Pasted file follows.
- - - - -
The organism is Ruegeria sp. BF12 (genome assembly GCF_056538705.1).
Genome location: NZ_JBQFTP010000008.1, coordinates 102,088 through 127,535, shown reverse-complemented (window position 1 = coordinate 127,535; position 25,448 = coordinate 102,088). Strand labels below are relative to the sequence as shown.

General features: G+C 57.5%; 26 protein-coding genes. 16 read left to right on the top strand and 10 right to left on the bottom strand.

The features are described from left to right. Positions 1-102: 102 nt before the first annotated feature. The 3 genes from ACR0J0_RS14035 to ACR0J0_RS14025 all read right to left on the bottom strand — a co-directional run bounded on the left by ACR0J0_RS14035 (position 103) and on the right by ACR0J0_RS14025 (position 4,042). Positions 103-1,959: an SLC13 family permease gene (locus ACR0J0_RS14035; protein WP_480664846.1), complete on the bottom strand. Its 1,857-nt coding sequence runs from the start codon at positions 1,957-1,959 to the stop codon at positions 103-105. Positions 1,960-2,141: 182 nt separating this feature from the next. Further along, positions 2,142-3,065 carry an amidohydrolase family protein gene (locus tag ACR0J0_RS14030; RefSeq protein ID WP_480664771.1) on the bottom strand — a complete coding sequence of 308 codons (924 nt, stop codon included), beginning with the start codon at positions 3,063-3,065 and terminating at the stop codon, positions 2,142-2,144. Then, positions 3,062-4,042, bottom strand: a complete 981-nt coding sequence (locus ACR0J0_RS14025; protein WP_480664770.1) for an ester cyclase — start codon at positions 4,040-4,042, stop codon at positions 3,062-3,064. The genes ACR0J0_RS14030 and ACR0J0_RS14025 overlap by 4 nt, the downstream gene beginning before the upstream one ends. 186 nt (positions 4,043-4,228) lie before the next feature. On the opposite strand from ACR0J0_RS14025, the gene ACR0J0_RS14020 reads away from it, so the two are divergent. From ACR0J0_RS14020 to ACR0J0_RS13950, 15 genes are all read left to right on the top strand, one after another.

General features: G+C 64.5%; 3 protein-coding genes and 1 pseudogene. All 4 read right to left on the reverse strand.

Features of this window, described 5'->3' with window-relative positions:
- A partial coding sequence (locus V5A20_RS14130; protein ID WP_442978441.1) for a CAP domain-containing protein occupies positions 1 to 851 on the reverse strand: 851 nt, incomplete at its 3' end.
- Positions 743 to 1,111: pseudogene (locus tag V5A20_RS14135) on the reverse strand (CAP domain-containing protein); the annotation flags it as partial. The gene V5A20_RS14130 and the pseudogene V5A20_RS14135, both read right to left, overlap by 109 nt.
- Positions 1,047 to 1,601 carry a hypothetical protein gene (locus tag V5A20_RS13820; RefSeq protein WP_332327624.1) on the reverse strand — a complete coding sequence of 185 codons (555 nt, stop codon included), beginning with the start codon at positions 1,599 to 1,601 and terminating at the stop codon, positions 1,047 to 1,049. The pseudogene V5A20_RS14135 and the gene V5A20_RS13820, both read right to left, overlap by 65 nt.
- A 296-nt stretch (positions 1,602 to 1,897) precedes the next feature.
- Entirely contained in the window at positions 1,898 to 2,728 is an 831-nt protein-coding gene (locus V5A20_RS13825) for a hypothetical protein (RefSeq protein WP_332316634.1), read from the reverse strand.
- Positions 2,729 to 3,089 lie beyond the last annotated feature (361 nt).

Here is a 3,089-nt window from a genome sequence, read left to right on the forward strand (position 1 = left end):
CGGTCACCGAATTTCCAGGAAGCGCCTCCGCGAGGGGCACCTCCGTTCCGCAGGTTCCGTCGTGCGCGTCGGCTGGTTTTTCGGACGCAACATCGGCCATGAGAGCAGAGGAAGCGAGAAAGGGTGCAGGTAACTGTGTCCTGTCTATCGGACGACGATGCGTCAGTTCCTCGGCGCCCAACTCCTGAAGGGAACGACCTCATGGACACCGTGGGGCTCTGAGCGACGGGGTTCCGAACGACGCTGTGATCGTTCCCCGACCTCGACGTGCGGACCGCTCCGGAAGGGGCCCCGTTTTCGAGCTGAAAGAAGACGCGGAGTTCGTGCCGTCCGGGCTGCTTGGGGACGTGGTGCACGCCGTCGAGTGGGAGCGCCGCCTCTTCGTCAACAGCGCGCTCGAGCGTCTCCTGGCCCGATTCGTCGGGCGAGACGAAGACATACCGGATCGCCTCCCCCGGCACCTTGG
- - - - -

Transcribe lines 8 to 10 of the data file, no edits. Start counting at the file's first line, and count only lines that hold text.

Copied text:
- Positions 743 to 1,111: pseudogene (locus tag V5A20_RS14135) on the reverse strand (CAP domain-containing protein); the annotation flags it as partial. The gene V5A20_RS14130 and the pseudogene V5A20_RS14135, both read right to left, overlap by 109 nt.
- Positions 1,047 to 1,601 carry a hypothetical protein gene (locus tag V5A20_RS13820; RefSeq protein WP_332327624.1) on the reverse strand — a complete coding sequence of 185 codons (555 nt, stop codon included), beginning with the start codon at positions 1,599 to 1,601 and terminating at the stop codon, positions 1,047 to 1,049. The pseudogene V5A20_RS14135 and the gene V5A20_RS13820, both read right to left, overlap by 65 nt.
- A 296-nt stretch (positions 1,602 to 1,897) precedes the next feature.